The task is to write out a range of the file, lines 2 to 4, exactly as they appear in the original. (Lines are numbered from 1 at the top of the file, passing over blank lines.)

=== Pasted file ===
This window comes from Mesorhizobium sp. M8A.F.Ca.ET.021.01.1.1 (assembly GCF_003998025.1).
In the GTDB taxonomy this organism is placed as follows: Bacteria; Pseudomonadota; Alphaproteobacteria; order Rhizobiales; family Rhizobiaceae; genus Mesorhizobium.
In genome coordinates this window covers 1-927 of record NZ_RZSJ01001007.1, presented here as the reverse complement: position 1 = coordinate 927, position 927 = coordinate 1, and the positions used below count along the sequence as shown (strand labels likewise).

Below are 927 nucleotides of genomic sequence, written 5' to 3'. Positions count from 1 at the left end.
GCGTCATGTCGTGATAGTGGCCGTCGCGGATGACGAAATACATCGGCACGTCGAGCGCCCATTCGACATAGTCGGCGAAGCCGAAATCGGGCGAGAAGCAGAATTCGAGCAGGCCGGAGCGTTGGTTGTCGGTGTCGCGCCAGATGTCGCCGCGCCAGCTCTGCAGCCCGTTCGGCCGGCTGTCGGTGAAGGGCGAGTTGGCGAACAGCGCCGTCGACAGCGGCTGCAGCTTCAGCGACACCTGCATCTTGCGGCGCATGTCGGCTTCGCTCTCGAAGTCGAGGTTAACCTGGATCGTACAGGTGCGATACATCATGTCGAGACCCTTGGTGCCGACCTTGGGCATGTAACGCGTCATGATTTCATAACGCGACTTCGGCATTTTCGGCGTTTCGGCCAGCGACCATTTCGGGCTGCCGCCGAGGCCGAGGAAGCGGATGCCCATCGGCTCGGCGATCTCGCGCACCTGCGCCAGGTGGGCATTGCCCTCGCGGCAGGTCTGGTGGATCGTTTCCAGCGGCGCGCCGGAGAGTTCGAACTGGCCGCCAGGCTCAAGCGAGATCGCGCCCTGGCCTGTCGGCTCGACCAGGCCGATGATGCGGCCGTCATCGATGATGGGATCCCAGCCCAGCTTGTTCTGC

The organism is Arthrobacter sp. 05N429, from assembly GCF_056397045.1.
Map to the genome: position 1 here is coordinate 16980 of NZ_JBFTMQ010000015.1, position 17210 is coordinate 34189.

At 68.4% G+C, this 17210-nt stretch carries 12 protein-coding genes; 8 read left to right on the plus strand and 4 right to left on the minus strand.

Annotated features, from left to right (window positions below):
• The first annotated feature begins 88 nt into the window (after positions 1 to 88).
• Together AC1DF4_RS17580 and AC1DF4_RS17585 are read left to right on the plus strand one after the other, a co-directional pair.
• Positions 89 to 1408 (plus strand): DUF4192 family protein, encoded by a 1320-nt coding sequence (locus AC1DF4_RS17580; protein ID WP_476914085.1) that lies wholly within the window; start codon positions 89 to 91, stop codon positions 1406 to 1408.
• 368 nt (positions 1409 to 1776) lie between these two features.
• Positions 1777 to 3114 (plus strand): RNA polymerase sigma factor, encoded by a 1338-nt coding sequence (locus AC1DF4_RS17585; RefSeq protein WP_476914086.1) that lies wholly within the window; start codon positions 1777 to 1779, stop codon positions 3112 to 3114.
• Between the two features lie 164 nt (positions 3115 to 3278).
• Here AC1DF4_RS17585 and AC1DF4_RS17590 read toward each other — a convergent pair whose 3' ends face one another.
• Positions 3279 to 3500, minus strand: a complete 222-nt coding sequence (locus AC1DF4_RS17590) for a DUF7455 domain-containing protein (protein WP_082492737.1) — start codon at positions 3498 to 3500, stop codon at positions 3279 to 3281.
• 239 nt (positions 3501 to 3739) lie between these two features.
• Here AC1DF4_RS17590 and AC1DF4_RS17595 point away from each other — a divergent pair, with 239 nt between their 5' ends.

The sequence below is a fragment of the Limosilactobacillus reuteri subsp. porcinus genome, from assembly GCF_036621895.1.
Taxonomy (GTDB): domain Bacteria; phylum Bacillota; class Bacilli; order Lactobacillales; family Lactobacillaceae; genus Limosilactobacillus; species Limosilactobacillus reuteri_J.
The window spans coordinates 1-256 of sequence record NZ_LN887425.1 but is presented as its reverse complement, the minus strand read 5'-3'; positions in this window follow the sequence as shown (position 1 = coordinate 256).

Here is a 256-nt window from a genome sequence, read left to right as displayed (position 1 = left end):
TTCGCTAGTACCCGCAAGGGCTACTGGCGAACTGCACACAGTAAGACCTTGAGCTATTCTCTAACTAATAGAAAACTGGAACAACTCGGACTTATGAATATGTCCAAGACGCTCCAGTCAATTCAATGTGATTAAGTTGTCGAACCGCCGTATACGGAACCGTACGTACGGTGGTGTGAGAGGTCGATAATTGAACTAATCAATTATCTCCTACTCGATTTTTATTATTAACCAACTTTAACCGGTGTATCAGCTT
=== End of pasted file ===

In the GTDB taxonomy this organism is placed as follows: Bacteria; Pseudomonadota; Alphaproteobacteria; order Rhizobiales; family Rhizobiaceae; genus Mesorhizobium.
In genome coordinates this window covers 1-927 of record NZ_RZSJ01001007.1, presented here as the reverse complement: position 1 = coordinate 927, position 927 = coordinate 1, and the positions used below count along the sequence as shown (strand labels likewise).

Below are 927 nucleotides of genomic sequence, written 5' to 3'. Positions count from 1 at the left end.